More about Moeur
The Moeur Building is a building of surprises, some from the past, and some of the future.
Invisible under the smooth façade are the adobe bricks made by students and community members from earth excavated for the basement.
In the lobby is a full-size model of one of NASA's Mars Exploration Rovers bedded on the reddish-brown sands of Mars. Overhead is a video screen that scrolls the latest images from Mars orbit as they are received here on Earth. The images come from the Thermal Emission Imaging System (THEMIS) on NASA's Mars Odyssey orbiter.
The corridors are lined with giant colorful Mars images taken by spacecraft from orbit and on the ground.
Regents' Professor Phil Christensen, director of the Mars Space Flight Facility (and designer of the Mini-TES instruments on the rovers and THEMIS), enjoys working in the historic adobe landmark. "It's fantastic. We have the highest-tech stuff in a 1930s adobe. It's fun!"
Another of the building's surprises are several 1930s murals that have been covered by layers of paint. Taliesin student Bruce Richards painted a modern-dance themed mural on the west, north and east walls of the central recreation room, and John Leeper painted a mural on the south wall of the lounge for non-resident women students depicting women in sports and art activities.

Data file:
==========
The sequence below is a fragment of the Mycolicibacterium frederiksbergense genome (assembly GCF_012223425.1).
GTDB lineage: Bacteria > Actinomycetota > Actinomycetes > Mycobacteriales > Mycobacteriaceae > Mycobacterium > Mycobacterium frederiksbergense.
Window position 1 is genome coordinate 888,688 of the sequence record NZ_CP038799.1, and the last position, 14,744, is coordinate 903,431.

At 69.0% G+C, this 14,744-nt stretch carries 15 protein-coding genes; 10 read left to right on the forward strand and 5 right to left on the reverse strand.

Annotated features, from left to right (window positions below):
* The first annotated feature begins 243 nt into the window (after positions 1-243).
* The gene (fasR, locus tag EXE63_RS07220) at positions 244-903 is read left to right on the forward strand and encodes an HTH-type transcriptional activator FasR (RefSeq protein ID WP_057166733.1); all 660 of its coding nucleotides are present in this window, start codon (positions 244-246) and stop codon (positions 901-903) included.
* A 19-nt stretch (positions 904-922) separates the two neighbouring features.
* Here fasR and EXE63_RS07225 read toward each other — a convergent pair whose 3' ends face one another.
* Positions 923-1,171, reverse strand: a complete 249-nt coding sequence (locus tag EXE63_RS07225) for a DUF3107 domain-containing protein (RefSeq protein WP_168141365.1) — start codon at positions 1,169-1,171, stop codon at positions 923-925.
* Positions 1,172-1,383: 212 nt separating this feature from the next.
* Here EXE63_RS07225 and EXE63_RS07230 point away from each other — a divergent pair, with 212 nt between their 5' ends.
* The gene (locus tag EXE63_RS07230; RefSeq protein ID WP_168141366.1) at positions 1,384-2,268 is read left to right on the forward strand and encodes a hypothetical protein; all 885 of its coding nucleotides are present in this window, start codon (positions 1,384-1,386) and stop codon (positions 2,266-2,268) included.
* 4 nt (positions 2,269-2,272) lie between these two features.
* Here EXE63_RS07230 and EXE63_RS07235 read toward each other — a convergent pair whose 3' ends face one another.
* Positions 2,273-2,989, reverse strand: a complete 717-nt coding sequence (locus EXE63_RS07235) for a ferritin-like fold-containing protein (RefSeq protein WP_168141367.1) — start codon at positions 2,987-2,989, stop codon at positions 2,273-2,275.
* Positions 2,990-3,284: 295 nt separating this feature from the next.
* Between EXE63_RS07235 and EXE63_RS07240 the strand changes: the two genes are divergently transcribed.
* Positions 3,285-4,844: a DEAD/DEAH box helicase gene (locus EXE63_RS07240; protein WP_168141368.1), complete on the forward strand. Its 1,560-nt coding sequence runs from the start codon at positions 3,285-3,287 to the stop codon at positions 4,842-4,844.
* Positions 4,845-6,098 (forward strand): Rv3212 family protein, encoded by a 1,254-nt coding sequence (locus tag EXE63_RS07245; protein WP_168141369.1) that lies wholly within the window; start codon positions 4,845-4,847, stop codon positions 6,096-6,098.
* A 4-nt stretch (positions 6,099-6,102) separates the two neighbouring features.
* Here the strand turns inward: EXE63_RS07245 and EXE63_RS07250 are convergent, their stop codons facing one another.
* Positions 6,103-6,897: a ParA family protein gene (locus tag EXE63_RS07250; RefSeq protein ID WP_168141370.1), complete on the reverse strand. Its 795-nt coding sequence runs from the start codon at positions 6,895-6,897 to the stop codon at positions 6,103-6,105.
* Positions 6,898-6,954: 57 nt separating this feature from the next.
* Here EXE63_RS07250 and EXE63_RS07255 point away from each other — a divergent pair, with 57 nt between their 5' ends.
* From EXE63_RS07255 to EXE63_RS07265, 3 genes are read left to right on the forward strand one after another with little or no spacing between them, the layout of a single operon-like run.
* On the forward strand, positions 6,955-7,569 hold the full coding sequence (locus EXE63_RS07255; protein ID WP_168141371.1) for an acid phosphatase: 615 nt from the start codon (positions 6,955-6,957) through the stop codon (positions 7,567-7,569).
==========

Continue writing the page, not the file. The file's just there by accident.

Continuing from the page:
Leeper's mural actually was painted on canvas and attached to the wall, and ASU graduate Daniel August Hall, in his 1974 thesis "Federal Patronage of Art in Arizona From 1933 to 1943," notes that "this canvas may have been removed during remodeling and stored. If so, this mural may still be in existence."
Constructed during the Depression as a Works Progress Administration project, the building was, according to Hall, "one of the most important architectural accomplishments of the Depression period in Arizona."
The building, intended to be a women's gymnasium, was designed by Lescher and Mahoney, and the interior decorations (including hand-made pine furniture and hand-woven fabrics for curtains and upholstery) were supervised and executed by workers on the Arizona Art Project of the WPA.
And who was the building's namesake?
Benjamin B. Moeur, a country doctor who was governor of Arizona in the 1930s. Moeur also was, according to the building's dedication plaque, "a statesman, humanitarian and friend of students and faculty."
When you visit the Moeur Building, don't forget to stop and smell the roses in the Moeur Family memorial garden just outside the front doors.